Gallup has identified and validated a set of eight elements from its database of employee and customer interactions, including 300,000 business units around the world. This Microeconomic path, a behavioral model for organic sales growth, is the most advanced meta-analytics ever on the subject.
Step One: Stock Price (Business Value) Increase
The first of eight steps on the Gallup Path is stock increase for public companies. Behavioral economics plays a role here with profit leading to an increase in stock price. Gallup discovered that profit increase predicts share increase about 80% of the time.
Step Two: Real Profit Increase
Real sales growth predicts profit increase about 80% of the time.
Step Three: Sustainable Growth
There are many methods of increasing profit and therefore stock price. However, authentic, sustainable profit and stock growth are most likely to occur as a result of real sales growth, especially when sales growth is organic instead of acquired.
Step Four: Engaged Customers
The next logical question based on behavioral economics is what leadership activity or behavioral economic variable best predicts real sales increase? The answer is high customer engagement.
Gallup scientists call it customer engagement rather than customer satisfaction because feeling satisfied doesn’t reliably predict buying more or buying more often. Being engaged is a better predictor of sales growth. The significant discovery Gallup made is that when customer engagement increases, sales increase.
Step Five: Engaged Employees
The next question leading to the next step on the Gallup Path is: “What causes a customer to become engaged?” The short answer is they have high trust in your organization. For business to business companies, engaged customers will say that you are a trusted advisor, that you understand their business, and that you have made a significant impact on their performance.
As we have worked our way down the first five steps on the Gallup Path, we see that customer engagement drives sales growth and stock price (or business value) increase, and employee engagement drives customer engagement. Thus, the most powerful behavioral lever to pull is increasing the number of employees who are engaged. This means the focus must be on increasing the energy at the intersection of employees and customers. Gallup emphasizes—not either one alone; the energy is in the intersection because engaged employees create customer engagement, which creates sales growth, which creates profit increase, which finally, creates stock (or business value) increases—and everybody wins.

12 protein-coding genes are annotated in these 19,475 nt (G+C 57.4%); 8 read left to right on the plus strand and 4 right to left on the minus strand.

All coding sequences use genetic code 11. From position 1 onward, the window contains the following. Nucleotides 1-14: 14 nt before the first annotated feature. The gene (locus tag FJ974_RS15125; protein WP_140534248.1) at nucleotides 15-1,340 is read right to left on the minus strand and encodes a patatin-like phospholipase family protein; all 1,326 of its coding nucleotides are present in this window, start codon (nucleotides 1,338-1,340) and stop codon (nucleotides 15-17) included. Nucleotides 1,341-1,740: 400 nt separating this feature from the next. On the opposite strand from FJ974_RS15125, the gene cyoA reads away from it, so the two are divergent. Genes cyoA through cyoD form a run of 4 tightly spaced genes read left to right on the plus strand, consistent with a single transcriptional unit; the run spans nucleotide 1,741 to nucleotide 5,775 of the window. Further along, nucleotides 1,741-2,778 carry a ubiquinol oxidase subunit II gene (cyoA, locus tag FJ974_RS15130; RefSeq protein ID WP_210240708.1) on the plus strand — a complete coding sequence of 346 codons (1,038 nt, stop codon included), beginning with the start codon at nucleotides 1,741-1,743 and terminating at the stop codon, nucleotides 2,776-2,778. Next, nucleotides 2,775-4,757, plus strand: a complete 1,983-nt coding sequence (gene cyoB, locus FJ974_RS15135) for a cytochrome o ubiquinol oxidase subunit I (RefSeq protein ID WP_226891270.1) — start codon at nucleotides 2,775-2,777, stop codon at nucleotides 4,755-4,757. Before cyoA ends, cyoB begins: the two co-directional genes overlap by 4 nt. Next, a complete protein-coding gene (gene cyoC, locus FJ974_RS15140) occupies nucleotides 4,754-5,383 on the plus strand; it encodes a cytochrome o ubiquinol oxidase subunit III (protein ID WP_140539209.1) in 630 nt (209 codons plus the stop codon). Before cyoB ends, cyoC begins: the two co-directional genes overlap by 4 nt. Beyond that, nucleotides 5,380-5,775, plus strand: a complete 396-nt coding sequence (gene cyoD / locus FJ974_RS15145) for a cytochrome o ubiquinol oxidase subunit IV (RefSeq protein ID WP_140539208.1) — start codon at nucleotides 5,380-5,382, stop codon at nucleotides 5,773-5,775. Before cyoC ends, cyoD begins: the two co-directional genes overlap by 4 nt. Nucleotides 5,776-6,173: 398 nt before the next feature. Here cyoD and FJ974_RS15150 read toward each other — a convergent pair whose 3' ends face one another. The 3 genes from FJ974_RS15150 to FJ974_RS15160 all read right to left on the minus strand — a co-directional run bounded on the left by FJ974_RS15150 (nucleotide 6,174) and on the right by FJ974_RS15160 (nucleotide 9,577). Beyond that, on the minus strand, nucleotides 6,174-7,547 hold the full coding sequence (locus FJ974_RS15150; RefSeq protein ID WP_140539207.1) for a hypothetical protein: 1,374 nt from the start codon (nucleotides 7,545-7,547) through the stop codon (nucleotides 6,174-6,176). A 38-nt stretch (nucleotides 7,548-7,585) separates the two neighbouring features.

Steps Six, Seven and Eight: Identify Strengths, The Right Fit and Great Managers
Clifton and Harter make the claim that to make all this work perfectly, organizations must focus on strengths—the ability and capacity to provide consistent, near-perfect performance in a given activity—of every employee. They continue,“There is one behavioral economic demand left, and it is the biggest. If you don’t get this one right, everything else falls apart.
“Once you have diagnosed an individual’s strengths and given them a near-perfect job fit in which they have a natural capacity to perform, make sure they have one of the world’s great managers.
“Everything else on The Gallup Path shuts down if an employee has a bad boss.
“If you give every team member in your company a great manager—a great team coach—one who cares about their development and growth, you have successfully engineered an organization with unlimited potential.”
Clifton and Harter leave us with this final word, “It’s the manager.”
(It’s the Manager, page 186)
The next issue of The Effectiveness Coach Presents begins a new series, Mastering Your Inner Game: Transforming Yourself from Overwhelm and Confusion to Confident and Impactful.
Get Your Copy of Clifton and Harter’s book, It’s the Manager.
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